A widely used method of film production today is the joint production of motion pictures by several production companies or film studios from various countries. Coproduction makes it possible to pool financial resources, engage well-known actors and directors, make the most efficient use of a studio’s technical facilities, and select the proper filming location. The film crews for such productions are assembled by agreement of representatives of the countries participating in the production of the film. Soviet film studios engage in coproduction of motion pictures with the film studios of all the socialist countries and many capitalist countries as well. Examples of such coproduction include The Heroes of Shipka (with Bulgaria), Jaroslaw Dąbrowski (with Poland), Journey Beyond Three Seas (with India), The Normandy-Neman Regiment (with France), The Red Tent (with Italy), and The Bluebird (with the USA).
In the USSR there are studios producing feature films in all the Union republics; the most active are Mosfil’m, Lenfil’m, the Gorky Film Studio, the Dovzhenko Film Studio, and Belarus’fil’m. Other studios produce documentaries, popular science films, and animated cartoons. In some Union republics joint film studios produce documentaries and feature films. Still other film studios produce both documentaries and popular science films. A significant increase in the output of feature films at the major film studios has made it necessary to decentralize control over the creative process. To this end, Soviet film studios have formed artistic groups to supervise the film crews and, in particular, the preparation of scenarios and scripts. The first artistic groups were formed at the Mosfil’m studios in 1959. In a similar way, artistic groups were created in the large film studios that produce documentaries and popular science films. The presence of several artistic groups in the studio complex does not violate the principle of a complete production cycle; the studio remains a functional unit.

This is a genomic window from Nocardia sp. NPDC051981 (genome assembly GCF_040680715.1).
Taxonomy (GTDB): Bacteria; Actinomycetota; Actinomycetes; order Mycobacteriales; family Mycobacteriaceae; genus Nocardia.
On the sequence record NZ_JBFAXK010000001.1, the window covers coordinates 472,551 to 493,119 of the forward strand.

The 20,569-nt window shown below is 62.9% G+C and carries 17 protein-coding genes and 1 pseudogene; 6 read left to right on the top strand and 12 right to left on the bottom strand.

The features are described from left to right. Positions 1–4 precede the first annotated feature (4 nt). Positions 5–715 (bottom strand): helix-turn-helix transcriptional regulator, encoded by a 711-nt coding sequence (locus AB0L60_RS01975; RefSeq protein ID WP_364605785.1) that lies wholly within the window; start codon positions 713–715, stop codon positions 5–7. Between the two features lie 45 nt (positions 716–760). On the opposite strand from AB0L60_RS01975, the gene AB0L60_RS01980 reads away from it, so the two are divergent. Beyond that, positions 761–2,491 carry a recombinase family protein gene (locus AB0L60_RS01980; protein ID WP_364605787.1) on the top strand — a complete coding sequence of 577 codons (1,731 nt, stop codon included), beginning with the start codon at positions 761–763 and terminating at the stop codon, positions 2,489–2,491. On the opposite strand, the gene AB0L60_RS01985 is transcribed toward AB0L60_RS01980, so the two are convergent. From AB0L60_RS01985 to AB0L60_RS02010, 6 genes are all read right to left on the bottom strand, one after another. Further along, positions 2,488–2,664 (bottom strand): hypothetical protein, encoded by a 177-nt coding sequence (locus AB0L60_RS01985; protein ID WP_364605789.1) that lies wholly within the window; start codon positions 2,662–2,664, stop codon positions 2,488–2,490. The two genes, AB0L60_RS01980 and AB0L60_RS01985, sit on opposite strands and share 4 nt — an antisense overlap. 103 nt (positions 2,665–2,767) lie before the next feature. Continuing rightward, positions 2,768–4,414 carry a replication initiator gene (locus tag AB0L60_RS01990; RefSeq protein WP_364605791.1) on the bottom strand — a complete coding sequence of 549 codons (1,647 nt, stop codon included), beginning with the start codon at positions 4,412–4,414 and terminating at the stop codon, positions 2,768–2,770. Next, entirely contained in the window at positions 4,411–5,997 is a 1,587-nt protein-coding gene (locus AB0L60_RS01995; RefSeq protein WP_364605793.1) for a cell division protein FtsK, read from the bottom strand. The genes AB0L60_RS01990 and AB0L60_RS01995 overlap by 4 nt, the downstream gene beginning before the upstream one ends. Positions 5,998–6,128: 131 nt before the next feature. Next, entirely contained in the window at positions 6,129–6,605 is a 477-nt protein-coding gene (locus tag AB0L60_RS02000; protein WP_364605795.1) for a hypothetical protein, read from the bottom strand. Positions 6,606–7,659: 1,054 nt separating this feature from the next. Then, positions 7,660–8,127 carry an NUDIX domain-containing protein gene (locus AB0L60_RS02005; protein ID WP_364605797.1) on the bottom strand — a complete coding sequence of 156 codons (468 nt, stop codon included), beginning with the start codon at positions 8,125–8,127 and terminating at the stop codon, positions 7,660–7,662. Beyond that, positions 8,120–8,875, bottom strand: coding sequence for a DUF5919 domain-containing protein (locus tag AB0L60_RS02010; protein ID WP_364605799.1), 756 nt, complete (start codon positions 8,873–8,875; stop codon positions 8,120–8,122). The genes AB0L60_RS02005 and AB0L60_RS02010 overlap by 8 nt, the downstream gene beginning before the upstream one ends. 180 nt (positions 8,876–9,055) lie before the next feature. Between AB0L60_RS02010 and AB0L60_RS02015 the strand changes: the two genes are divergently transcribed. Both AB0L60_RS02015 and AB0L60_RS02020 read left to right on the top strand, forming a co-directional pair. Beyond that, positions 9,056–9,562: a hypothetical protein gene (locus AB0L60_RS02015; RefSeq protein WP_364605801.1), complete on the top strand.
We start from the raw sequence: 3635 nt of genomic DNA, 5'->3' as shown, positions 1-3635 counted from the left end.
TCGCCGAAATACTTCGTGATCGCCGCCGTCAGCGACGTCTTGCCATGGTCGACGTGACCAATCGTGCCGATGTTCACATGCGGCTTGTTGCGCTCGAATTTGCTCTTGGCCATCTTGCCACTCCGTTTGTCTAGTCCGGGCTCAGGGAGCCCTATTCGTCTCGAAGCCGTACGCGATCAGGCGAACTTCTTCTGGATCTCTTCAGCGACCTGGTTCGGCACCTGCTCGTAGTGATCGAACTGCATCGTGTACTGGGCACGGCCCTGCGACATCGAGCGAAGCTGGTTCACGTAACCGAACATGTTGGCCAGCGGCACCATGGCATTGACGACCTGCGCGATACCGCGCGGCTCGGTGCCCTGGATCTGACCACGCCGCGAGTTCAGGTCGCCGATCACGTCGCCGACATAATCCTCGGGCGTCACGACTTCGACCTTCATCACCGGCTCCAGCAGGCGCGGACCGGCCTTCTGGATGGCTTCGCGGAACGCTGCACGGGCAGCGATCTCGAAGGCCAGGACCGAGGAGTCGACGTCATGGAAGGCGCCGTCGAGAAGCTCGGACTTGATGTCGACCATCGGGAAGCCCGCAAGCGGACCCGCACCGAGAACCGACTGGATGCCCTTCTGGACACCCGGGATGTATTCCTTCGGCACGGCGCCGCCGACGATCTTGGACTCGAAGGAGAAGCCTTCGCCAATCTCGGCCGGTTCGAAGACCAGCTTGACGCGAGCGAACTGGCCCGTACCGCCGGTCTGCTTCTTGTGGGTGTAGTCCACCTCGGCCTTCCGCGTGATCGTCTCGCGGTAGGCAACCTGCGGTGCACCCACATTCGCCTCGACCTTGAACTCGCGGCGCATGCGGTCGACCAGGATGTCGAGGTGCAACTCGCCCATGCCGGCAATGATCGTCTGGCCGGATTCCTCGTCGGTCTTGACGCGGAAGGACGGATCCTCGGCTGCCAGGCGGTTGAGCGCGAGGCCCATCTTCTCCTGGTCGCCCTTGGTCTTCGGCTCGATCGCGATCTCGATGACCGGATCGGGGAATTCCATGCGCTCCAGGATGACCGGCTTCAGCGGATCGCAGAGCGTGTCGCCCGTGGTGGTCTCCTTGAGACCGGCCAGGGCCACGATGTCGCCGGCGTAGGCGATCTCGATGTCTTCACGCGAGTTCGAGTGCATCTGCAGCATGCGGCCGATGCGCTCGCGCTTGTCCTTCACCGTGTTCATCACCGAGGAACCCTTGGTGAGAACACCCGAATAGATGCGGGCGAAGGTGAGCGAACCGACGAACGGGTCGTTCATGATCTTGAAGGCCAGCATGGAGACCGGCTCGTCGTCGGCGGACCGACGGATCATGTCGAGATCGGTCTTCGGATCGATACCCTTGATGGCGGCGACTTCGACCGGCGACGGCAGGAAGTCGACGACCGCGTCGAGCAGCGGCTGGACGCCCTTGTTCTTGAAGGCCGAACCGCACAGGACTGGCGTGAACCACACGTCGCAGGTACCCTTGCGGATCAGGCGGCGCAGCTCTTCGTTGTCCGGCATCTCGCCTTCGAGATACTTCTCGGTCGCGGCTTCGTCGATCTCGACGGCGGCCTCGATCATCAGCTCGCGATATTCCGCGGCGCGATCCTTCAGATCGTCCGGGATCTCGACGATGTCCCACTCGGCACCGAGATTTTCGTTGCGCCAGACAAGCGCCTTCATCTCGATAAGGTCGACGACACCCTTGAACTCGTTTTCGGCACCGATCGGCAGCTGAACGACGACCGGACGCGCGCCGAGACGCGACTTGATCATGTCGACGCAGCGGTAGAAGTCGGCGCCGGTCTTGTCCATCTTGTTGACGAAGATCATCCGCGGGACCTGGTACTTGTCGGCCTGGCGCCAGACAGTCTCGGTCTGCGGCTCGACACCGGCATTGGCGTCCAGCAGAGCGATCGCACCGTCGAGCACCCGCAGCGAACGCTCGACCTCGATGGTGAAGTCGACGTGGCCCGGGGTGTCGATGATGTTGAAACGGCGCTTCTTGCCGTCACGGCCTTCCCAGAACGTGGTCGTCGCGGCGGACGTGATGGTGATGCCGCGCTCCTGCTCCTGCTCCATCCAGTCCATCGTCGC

The need to improve the quality of motion pictures, shorten production schedules, and lower production costs through the use of modern techniques makes it imperative to seek new forms of organization for film production. The resolution of the Central Committee of the CPSU of 1972 On Measures for the Further Development of Soviet Cinematography sets out a broad program for the further growth of the film industry, the improvement of film production organization, and the broadening of the material and technical basis for film-making. In recent years the USSR has been conducting work on the scientific organization of film production incorporating the experience gained in various branches of the national economy. The greatest effort is being devoted to raising the level of technology and creative ideas in motion pictures, improving the planning and organization of film production, and providing creative and technical workers with material incentives to produce high-quality films that will be popular with the viewing public.
REFERENCESKonoplev, B. N. Osnovy fil’moproizvodstva, 2nd ed. Moscow, 1975.
Goriunova, G. N., and V. G. Chernov. Ekonomika kinematografii. Moscow, 1975.
B. N. KONOPLEV